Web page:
|On the path, Mysore 2008|
Like many people, another physical practice — in this case, competitive cycling — and injury, led me to take a yoga class. But if I look back further, yoga was always swirling around my life. My aunt on my mother's side, took classes with the Baptiste family back in the 50s and my mom— a devotee of Jack LaLanne exercise TV shows, routinely did shoulder stand and halasana on the living room floor when I was a kid. I didn't recognize it as such, and she didn't call it yoga (it was simply her 'exercise'), but there asana was before me.
Later, at UC Santa Cruz where I completed my undergraduate degree, my future first husband took yoga classes through the rec department. I have no idea who his teachers were, or their training, but he taught me sun salutations somewhere during our time together. We were both avid cyclists and hikers and he was an accomplished climber. After graduation and marrying, we moved to Boulder, CO, where, after getting settled and finding work, we joined local bike teams and competed at the regional level. I rode my bike an hour or two each morning before my new job as a sports journalist, covering triathlon and cycling. Quite naturally, I was drawn to do a few sun salutations each day before getting on my bike. I did this for maybe 5 years without thinking much about it other than it helped wake my body up a bit before getting on my bike.
Training for bike racing is grueling. Like any somatic pursuit, it brought up 'stuff,' manifesting at that time in fatigue and sometimes injury (oh my knees!). Pursuing cycling and inevitably hitting some walls in my advancement, along with being surrounded by athletes at work and at play, naturally led to my interest in different modes of bodywork. I enjoyed regular therapeutic massage, which led to chiropractic, Chinese medicine, and cranial sacral therapy.
Still, working full time, traveling and racing began to take a toll, and I was led to sign up for a 'gentle yoga' class. I wish I could remember this graceful woman's name: she was in her 60s, taught classes out her home in the foothills above Boulder and practiced EMDR on the side. The asana was indeed gentle, mostly involving seated poses, but I invariably felt more alive when I left her class. More so alive, to my surprise, than I did riding my bike, which was saying a lot. I didn't realize how hard I'd become while training for cycling and pursuing my career, but I was beginning to realize there was something more out there. While I felt that "I had it all (the house, the husband, the job)" I also had an inkling there was more. Of course, the cycling, the tiny bit of yoga and the various forms of bodywork were slowly starting to open me up. What did this mean?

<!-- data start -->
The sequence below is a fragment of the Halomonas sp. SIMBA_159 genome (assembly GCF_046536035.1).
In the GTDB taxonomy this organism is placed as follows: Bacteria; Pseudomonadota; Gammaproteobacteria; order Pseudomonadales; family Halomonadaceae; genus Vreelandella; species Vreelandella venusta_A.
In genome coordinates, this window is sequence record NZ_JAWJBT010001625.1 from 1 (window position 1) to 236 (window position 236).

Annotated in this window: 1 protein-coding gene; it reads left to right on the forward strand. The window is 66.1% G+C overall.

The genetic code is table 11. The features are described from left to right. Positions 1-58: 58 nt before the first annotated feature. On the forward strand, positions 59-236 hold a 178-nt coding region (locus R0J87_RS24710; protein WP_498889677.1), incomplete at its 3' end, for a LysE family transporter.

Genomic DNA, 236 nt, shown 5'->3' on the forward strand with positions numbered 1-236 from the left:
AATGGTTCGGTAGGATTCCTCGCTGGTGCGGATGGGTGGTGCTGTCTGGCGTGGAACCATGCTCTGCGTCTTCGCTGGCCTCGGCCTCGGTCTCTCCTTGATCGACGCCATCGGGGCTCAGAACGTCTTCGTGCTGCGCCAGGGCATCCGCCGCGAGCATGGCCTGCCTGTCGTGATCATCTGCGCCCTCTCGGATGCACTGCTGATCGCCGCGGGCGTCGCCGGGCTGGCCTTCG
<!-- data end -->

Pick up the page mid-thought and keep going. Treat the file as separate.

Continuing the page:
Boulder is a great place to get your questions answered. I started taking poetry classes at The Naropa Institute — the first Buddhist accredited University — my husband was reading Alan Watts, we did a weekend sit at the Shambhala Center, we got more musical, then we started sitting regularly with a Zen monk. We were dabbling in many wisdom traditions, yes, but we were nonetheless hot on the trail of our respective life practices.
During this time, we were friends with a couple of professional cyclists who were always on the cutting edge of alternative activities. They took yoga, they'd traveled all over the world, including India, and one of them, in a radical move, signed on with John Douillard, an Ayurvedic doctor, as his coach. One day, I was over at their house, drinking chai, and they told me about this 'amazing yoga teacher' who had a studio not far from where we were living.
Intrigued, I made a point a few days later to walk four blocks from my house to The Yoga Workshop to take a led class. It should be noted that at the time I thought I was the shit. I wasn't a pro cyclist, but I was a serious one. I was immersed in bike culture: Lycra, energy drinks and bars, carbon fiber, heart-rate monitors, race results, team sponsors, ripped bodies, shaved legs, the whole bit. And my life was pretty picture-perfect on the outside.
Then I walked into The Yoga Workshop and ...went down the rabbit hole.
Who were all these people standing mat-to-mat, peaceful smiles on their face? I set up a borrowed mat across from a slim, mature woman with a lined face and a serenity about her that told me she knew something I had no clue about. Then Richard Freeman walked in. In my memory, and I have no idea if it's true now, he was wearing a dhoti. In between giving instruction, he stepped lightly about our mats, talking of strange things and concepts —bandhas? soft palates?— and making light adjustments. He gave me an adjustment in Parivrtta trikonasana, revolving triangle, and I nearly fell over. WTF? Who was this guy?
By the end of class, I was exhausted, intrigued and slightly miffed. Then he — again, I have no idea if this really happened but it's how my memory recorded it— blew a conch shell to rouse us from savasana.
Who were these people? Of course, I had to go back....